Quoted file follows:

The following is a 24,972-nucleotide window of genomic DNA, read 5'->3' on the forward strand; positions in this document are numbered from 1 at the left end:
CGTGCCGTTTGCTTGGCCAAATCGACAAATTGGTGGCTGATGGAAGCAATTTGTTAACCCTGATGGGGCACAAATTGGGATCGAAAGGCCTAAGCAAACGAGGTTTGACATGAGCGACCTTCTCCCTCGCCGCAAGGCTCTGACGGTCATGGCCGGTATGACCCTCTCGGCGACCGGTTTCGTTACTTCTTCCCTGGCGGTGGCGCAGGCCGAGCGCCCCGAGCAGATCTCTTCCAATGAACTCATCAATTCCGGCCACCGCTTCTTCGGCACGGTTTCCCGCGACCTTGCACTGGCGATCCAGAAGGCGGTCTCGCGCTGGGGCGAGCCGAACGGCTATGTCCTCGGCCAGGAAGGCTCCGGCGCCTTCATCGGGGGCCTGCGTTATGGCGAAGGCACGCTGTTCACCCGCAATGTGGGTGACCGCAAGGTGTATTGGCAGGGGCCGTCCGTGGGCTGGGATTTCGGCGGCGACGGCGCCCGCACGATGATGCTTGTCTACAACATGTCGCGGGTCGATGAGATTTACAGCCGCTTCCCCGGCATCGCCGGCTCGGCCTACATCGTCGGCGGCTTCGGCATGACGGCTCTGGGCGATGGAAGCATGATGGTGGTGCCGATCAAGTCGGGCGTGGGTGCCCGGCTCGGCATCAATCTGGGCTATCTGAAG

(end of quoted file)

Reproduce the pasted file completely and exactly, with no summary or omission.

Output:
The following is a 24,972-nucleotide window of genomic DNA, read 5'->3' on the forward strand; positions in this document are numbered from 1 at the left end:
CGTGCCGTTTGCTTGGCCAAATCGACAAATTGGTGGCTGATGGAAGCAATTTGTTAACCCTGATGGGGCACAAATTGGGATCGAAAGGCCTAAGCAAACGAGGTTTGACATGAGCGACCTTCTCCCTCGCCGCAAGGCTCTGACGGTCATGGCCGGTATGACCCTCTCGGCGACCGGTTTCGTTACTTCTTCCCTGGCGGTGGCGCAGGCCGAGCGCCCCGAGCAGATCTCTTCCAATGAACTCATCAATTCCGGCCACCGCTTCTTCGGCACGGTTTCCCGCGACCTTGCACTGGCGATCCAGAAGGCGGTCTCGCGCTGGGGCGAGCCGAACGGCTATGTCCTCGGCCAGGAAGGCTCCGGCGCCTTCATCGGGGGCCTGCGTTATGGCGAAGGCACGCTGTTCACCCGCAATGTGGGTGACCGCAAGGTGTATTGGCAGGGGCCGTCCGTGGGCTGGGATTTCGGCGGCGACGGCGCCCGCACGATGATGCTTGTCTACAACATGTCGCGGGTCGATGAGATTTACAGCCGCTTCCCCGGCATCGCCGGCTCGGCCTACATCGTCGGCGGCTTCGGCATGACGGCTCTGGGCGATGGAAGCATGATGGTGGTGCCGATCAAGTCGGGCGTGGGTGCCCGGCTCGGCATCAATCTGGGCTATCTGAAG